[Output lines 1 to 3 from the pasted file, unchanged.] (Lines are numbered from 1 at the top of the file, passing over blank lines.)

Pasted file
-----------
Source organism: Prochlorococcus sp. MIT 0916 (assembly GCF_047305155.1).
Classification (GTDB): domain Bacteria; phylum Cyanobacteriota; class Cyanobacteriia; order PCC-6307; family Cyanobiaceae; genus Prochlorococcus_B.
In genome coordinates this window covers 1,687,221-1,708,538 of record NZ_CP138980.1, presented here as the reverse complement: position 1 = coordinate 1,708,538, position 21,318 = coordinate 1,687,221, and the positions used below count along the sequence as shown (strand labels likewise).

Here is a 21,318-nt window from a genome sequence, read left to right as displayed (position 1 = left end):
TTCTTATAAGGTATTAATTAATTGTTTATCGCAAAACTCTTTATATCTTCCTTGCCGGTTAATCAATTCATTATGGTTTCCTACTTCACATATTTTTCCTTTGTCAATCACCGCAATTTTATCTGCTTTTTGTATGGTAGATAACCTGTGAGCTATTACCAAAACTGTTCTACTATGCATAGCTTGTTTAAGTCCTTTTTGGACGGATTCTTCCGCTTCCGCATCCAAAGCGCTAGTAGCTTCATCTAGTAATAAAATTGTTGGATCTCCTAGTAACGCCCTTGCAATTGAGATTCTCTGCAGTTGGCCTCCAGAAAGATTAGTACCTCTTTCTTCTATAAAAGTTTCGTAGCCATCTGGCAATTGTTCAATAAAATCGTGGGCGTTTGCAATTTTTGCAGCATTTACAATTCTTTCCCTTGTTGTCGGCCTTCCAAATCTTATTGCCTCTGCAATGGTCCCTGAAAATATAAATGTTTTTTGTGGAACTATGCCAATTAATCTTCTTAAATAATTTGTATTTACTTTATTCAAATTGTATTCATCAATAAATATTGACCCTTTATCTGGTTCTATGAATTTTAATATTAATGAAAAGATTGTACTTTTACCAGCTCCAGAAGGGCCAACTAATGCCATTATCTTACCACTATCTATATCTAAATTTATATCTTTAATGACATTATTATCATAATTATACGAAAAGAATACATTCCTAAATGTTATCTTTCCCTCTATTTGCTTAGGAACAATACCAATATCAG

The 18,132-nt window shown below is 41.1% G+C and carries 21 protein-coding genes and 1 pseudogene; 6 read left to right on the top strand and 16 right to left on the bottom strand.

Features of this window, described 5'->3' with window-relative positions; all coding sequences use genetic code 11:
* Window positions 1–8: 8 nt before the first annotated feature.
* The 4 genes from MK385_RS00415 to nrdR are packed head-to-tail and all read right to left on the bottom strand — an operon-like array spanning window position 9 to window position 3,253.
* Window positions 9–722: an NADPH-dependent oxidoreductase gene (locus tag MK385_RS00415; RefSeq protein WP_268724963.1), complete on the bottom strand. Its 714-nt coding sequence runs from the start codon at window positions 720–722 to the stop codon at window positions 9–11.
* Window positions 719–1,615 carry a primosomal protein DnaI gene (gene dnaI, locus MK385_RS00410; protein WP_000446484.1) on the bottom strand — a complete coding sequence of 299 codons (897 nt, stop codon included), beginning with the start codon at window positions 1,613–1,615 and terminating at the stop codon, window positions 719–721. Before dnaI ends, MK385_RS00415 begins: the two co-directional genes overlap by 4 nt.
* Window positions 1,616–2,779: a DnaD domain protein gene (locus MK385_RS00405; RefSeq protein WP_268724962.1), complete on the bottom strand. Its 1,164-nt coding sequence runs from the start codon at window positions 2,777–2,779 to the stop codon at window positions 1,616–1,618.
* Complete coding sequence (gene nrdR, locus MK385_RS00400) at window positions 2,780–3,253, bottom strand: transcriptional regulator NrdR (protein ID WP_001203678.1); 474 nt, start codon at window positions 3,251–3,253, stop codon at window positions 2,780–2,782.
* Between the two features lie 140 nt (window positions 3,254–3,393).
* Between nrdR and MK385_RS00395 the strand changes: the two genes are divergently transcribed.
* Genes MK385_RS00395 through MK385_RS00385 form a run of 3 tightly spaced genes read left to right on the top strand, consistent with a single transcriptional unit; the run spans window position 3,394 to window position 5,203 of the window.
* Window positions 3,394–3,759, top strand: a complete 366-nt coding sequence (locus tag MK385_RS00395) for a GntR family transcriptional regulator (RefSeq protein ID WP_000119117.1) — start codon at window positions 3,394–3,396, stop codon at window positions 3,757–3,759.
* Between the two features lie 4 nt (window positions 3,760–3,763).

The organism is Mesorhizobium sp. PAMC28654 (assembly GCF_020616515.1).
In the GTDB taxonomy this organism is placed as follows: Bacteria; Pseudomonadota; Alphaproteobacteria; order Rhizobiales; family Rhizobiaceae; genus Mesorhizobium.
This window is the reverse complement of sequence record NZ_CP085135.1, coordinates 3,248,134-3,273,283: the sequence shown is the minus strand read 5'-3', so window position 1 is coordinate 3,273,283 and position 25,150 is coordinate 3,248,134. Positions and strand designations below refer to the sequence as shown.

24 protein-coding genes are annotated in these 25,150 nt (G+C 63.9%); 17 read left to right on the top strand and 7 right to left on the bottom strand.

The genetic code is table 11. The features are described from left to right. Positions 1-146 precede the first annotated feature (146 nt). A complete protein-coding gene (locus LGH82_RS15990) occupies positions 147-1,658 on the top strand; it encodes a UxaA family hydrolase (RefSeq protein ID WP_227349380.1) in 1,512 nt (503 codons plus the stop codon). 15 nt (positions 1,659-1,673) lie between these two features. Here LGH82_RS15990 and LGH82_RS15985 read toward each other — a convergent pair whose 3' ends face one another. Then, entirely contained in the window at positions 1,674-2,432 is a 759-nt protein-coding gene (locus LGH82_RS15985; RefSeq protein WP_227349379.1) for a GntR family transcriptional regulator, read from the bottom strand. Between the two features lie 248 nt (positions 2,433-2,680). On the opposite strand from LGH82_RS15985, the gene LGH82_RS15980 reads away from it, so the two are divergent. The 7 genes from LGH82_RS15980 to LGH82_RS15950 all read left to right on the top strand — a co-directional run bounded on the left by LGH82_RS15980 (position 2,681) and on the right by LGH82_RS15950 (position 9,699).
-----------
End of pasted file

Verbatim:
Source organism: Prochlorococcus sp. MIT 0916 (assembly GCF_047305155.1).
Classification (GTDB): domain Bacteria; phylum Cyanobacteriota; class Cyanobacteriia; order PCC-6307; family Cyanobiaceae; genus Prochlorococcus_B.
In genome coordinates this window covers 1,687,221-1,708,538 of record NZ_CP138980.1, presented here as the reverse complement: position 1 = coordinate 1,708,538, position 21,318 = coordinate 1,687,221, and the positions used below count along the sequence as shown (strand labels likewise).